PLUS+ Login


To log into your PLUS+ Account, complete and submit the information below.

Not a PLUS+ subscriber already? Become one now.


For assistance with your PLUS+ subscription, contact customer service.

Premium access to exclusive online content,
companion digital editions, magazine issues and
email newsletters. Subscribe Now.



Become a PLUS+ subscriber and you'll get access to all Supply Chain Management Review premium content including:

  • Full Web Access. All feature articles, bonus reports and industry research through scmr.com.

  • 7 Magazine Issues per year of Supply Chain Management Review magazine.

  • Companion Digital Editions. Searchable replicas of each magazine issue. Read them in any web browser. Delivered by email faster than printed issues.

  • Digital Editions Archives. Every article, every chart and every table as it appeared in the magazine for all archive issues back to 2010.

  • Bonus email newsletters. Add convenient weekly and monthly email newsletters to your subscription to keep your finger on the pulse of the industry.

PLUS+ subscriptions start as low as $129/year*. Begin yours now.
That's less than $0.36 per day for access to information that you can use year-round to better manage your entire global supply chain.

For assistance with your PLUS+ subscription, contact customer service.

* Prices higher for subscriptions outside the USA.

You have been logged out of PLUS+

For assistance with your PLUS+ subscription, contact customer service

Need to access our premium PLUS+ Content?
Upgrade your subscription now.

Our records show that you are currently receiving a free subscription to Supply Chain Management Review magazine. To access our premium content, you need to upgrade your subscription to our PLUS+ status.

To upgrade your subscription account, please contact customer service at:

Email: [email protected] Phone: 1-800-598-6067 (1-508-663-1500 x294 outside USA)

Become a PLUS+ subscriber and you'll get access to all Supply Chain Management Review premium content including:

  • Full Web Access. All feature articles, bonus reports and industry research through scmr.com.

  • 7 Magazine Issues per year of Supply Chain Management Review magazine.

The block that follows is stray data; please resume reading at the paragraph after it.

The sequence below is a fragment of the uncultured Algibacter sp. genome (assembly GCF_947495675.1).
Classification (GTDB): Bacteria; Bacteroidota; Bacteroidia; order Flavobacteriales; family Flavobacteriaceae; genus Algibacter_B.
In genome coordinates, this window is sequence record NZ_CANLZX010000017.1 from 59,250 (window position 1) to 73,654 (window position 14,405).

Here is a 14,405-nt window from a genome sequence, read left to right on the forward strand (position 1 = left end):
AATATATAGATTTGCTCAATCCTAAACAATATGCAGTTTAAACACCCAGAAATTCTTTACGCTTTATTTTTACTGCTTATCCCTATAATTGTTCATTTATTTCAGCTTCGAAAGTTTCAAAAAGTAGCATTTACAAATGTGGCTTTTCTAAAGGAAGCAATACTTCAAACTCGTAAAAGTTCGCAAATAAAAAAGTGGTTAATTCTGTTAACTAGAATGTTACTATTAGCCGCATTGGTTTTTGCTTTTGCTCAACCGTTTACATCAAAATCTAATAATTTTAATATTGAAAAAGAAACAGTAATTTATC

• Companion Digital Editions. Searchable replicas of each magazine issue. Read them in any web browser. Delivered by email faster than printed issues.

  • Digital Editions Archives. Every article, every chart and every table as it appeared in the magazine for all archive issues back to 2010.

  • Bonus email newsletters. Add convenient weekly and monthly email newsletters to your subscription to keep your finger on the pulse of the industry.

PLUS+ subscriptions start as low as $129/year*. Start yours now.
That's less than $0.36 per day for access to information that you can use year-round to better manage your entire global supply chain.

This content is available for PLUS+ subscribers.


Already a PLUS+ subscriber?
To begin or upgrade your subscription, Become a PLUS+ subscriber now.

Sorry, but your login to PLUS+ has failed.


Please recheck your login information and resubmit below.



For assistance with your PLUS+ subscription, contact customer service.

Subscribe to our free, weekly email newsletter!


The Socially Responsible Supply Chain: An Imperative for Global Corporations

Recent press reports about unsafe work conditions and the loss of life in apparel factories in Bangladesh have highlighted the need for greater oversight over sourcing in low cost countries. That is especially so for companies with a commitment to corporate social responsibility, or CSR. However, many Western enterprises are unsure how to manage a socially responsible supply chain and provide an umbrella for their brands in regions where regulatory standards are lax and monitoring suppliers is difficult.
By Andreas Wieland and Robert Handfield
Andreas Wieland, Dr. rer. oec., heads the Kühne Foundation Center for International Logistics Networks, Technische Universität Berlin. He can be reached at .(JavaScript must be enabled to view this email address). Robert Handfield, Ph.D., is the Bank of America University distinguished professor of supply chain management and co-director of the Supply Chain Resource Cooperative at the Poole College of Management, North Carolina State University. He can be reached at .(JavaScript must be enabled to view this email address).
September 01, 2013

On April 24, 2013, the deadliest garment factory incident in history occurred when the Rana Plaza manufacturing plant collapsed in Savar, Bangladesh, near the capital city of Dhaka, killing more than 1,120 people. This incident occurred just five months after another fire at a garment plant in Dhaka killed more than 100 people. That facility was operated by Tazreen Fashions Ltd. and produced sweater jackets for C&A, shorts for Walmart, and lingerie for Sears.